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Estate Planning Strategies for Uncertain Times

Posted on November 14, 2017 by

Margaret Amsden

Margaret Amsden

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Among the many rumors surrounding tax reform, several concepts have surfaced regarding what lies ahead with respect to the estate tax. In general, the question is whether the estate tax is going away. Many believe that despite this being a possibility, if it were to go away, it is also likely that it will be back with 10 years.

In spite of this uncertainty, it is important to remember there are still estate planning strategies that can be utilized today, regardless of what happens with tax reform. Some examples of these strategies are:

Zeroed-out transfers to Grantor Retained Annuity Trusts (GRATs)

Installment sales to Intentionally Defective Grantor Trusts (IDGTs)

It wasn’t long ago that individuals were seeking opportunities to utilize what remained of their lifetime gift and estate tax exemption for fear of it being reduced with the phase out of President Bush’s tax cuts. It should be noted that while we are once again in a state of uncertainty, the difference is that we are facing a potential removal with later reinstatement of the estate tax, rather than a reduction in the exemption amount. For this reason, strategies involving IDGTs and GRATs may be useful alternatives to utilizing an individual’s lifetime gift and estate exemption and hence preserving a tax-free step-up in basis at death.

Zeroed-out Transfers to GRATs:

Transferor transfers assets to a trust and retains the right to receive a fixed dollar amount for a period of time. This fixed dollar amount is referred to as the retained annuity interest.

The transfer is considered a gift to the extent the value of the transferred assets on the date of transfer exceeds the present value of the retained annuity interest.

The transfer becomes a “Zeroed-out Transfer” by making sure the value of the retained annuity interest is as close as possible to the value of the transferred assets on the date of transfer, resulting in minimal gift tax consequences.

After the GRAT term expires and the required annuity payments have been paid to the transferor, the transferor’s interest terminates and any remaining assets  left in the trust are distributed to the beneficiaries, or the trust continues on for some period.

The present value of the retained annuity interest is determined using a required rate of return under IRC Section 7520. This is often referred to as the 7520 rate.

Assuming the assets transferred to the GRAT appreciate at a rate greater than the 7520 rate during the term of the GRAT, the GRAT will result in a tax-free shifting of value to the remainder beneficiaries of the trust.

If the transferor dies before the end of the GRAT term, the assets in the GRAT will be included in the transferor’s estate.

Installment Sales to IDGTs:

The grantor establishes an irrevocable trust with certain provisions that result in the trust being characterized as a grantor trust.

The grantor sells assets to the trust, however, due to the terms of the trust, is treated as selling the assets to himself, and as such, does not have any income tax consequences from the sale.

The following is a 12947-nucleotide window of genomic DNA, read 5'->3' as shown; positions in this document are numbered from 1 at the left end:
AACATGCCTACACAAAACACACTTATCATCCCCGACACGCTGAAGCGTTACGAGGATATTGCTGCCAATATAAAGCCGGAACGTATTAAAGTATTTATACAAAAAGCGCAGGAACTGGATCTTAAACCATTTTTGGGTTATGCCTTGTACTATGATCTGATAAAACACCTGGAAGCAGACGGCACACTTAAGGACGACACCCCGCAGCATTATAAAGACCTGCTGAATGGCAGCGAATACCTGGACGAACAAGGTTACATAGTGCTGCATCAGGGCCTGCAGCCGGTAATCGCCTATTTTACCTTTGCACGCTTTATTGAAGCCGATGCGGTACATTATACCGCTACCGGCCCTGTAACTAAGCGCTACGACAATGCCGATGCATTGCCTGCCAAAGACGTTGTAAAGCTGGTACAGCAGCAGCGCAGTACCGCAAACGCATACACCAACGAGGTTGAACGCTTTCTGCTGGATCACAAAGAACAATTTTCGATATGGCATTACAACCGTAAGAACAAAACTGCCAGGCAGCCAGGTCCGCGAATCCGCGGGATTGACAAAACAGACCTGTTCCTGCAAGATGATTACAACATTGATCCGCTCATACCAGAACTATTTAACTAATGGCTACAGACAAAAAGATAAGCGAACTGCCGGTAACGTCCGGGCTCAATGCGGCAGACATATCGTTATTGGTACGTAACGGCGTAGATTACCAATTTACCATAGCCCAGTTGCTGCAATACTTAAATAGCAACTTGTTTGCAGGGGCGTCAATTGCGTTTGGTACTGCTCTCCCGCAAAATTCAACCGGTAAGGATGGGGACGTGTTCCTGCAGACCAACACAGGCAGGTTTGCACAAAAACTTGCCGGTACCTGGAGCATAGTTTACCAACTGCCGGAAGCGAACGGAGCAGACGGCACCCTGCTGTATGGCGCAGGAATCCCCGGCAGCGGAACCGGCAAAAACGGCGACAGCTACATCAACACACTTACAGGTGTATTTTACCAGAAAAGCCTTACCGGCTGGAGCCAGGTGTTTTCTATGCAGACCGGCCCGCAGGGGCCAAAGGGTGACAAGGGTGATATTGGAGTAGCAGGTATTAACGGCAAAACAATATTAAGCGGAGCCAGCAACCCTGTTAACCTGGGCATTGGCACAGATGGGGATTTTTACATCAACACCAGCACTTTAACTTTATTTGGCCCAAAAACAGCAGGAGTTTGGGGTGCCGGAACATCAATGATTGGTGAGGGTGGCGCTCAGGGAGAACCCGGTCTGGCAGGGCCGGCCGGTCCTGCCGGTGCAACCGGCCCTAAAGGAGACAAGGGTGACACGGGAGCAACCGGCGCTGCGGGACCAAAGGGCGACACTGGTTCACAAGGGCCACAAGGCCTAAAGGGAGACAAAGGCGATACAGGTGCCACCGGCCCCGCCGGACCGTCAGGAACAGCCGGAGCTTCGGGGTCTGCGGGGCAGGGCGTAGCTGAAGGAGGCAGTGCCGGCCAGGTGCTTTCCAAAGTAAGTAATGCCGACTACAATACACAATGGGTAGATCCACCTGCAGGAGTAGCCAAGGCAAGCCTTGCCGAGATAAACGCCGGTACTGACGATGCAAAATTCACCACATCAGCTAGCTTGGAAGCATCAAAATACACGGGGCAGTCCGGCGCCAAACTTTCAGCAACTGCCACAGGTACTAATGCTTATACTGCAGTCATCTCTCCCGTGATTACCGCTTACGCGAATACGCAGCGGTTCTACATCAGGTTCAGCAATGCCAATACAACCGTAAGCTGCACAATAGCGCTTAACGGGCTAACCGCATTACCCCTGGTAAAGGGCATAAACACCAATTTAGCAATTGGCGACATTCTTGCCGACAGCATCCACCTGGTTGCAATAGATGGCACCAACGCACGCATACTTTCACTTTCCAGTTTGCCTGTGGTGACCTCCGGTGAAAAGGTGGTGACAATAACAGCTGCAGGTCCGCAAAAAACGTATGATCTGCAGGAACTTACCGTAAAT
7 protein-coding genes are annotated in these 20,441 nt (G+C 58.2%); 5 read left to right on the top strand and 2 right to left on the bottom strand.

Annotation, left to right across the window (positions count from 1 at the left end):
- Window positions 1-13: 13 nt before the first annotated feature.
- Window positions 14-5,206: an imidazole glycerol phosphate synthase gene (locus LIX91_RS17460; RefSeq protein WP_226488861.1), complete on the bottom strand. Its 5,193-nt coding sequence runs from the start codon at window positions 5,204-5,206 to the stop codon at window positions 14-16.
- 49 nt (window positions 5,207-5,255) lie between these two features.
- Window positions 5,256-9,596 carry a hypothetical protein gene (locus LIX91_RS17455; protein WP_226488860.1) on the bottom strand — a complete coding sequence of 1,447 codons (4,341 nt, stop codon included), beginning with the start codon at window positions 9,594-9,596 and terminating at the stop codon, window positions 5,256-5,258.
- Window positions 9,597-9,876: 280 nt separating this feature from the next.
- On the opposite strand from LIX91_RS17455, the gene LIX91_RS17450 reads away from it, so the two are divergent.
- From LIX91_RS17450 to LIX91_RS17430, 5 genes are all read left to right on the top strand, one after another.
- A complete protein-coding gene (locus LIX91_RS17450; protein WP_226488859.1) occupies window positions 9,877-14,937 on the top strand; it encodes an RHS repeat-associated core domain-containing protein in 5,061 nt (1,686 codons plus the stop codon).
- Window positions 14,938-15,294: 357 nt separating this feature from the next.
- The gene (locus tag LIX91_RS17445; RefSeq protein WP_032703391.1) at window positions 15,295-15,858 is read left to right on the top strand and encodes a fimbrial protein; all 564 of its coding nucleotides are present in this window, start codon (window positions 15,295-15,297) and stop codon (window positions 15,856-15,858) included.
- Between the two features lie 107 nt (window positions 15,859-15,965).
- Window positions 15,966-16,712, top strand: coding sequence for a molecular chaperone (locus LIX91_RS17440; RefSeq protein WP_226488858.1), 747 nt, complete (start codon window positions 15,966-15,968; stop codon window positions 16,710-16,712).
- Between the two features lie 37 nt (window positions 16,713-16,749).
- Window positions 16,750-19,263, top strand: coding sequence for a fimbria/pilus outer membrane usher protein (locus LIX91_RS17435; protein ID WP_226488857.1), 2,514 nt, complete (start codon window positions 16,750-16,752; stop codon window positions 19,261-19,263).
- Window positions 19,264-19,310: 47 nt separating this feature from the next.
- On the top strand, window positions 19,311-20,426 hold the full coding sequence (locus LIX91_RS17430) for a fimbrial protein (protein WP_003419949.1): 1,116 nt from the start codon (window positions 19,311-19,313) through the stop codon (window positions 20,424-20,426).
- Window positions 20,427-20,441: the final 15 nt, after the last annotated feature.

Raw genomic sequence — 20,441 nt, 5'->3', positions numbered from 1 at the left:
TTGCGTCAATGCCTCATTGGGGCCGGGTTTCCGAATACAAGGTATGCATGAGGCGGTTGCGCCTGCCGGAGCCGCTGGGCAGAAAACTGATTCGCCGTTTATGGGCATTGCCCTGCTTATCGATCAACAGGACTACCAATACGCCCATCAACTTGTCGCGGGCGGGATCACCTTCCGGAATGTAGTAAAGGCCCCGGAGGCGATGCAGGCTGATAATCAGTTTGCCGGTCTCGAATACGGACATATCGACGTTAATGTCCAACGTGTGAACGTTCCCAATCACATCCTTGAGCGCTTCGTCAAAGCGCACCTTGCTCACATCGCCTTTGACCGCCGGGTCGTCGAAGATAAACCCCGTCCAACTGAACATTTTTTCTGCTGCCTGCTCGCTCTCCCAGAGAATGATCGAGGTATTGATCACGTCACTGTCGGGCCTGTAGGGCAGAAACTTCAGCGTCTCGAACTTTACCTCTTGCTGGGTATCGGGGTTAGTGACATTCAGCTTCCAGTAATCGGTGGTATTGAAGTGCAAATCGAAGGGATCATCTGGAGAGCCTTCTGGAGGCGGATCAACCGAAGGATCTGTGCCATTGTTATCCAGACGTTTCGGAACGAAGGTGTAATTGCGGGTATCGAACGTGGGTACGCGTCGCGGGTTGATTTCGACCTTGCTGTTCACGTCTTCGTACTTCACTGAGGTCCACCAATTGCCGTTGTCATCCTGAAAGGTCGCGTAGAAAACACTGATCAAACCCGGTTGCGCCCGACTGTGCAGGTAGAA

The grantor takes back an installment note in exchange for the transferred assets so the trust can pay for the assets over a period of time.

The sale must be for full and adequate consideration in order for the grantor to avoid any gift tax consequences (i.e. the face value of the note must be equal to the fair market value of the assets sold to the trust).  Depending on the type of assets transferred, they may qualify for valuation discounts which will increase the overall benefit of this strategy.

Interest is required to be charged and paid at the applicable Federal rate (AFR), however no interest income is recognized by the grantor because the IDGT and the grantor are viewed as one taxpayer.

Assets are generally not includable in the grantor’s estate.

The grantor still pays the income tax on the earnings from the trust’s assets, although any cash associated with the earnings will eventually pass to the beneficiaries of the trust, resulting in gift tax-free transfer of the tax paid by the grantor.

If the grantor dies or the grantor trust status terminates prior to the installment note being paid off, the grantor or grantor’s estate would recognize taxable income equal to the amount of gain represented by the unpaid principal of the note.

In reality, there is a considerable amount of planning that goes into utilizing either of these strategies and they are not the right strategy for everyone. One thing that makes both of these vehicles attractive right now is the AFR and 7520 rates are still considerably low. Also, it is important to note that while the explanations can be simplified, another consideration that must be taken into account is the administrative cost to implementing one of these options, which would include the upfront cost of valuing the property being sold or transferred and drafting the related documents as well as the ongoing cost of compliance.

While utilizing an individual’s remaining lifetime exemption may seem like the right solution and a valid estate planning technique, it may be worthwhile to think about preserving that exemption in order to obtain the tax-free step up in basis at death. Zeroed-out transfers to GRATs and installment sales to IDGTs offer some alternatives that may help individuals accomplish the same objectives through different means. To learn more, contact Clayton & McKervey.

Margaret Amsden

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Margaret leads the firm’s private client services group as the point person for individual, estate and succession planning tax strategies.

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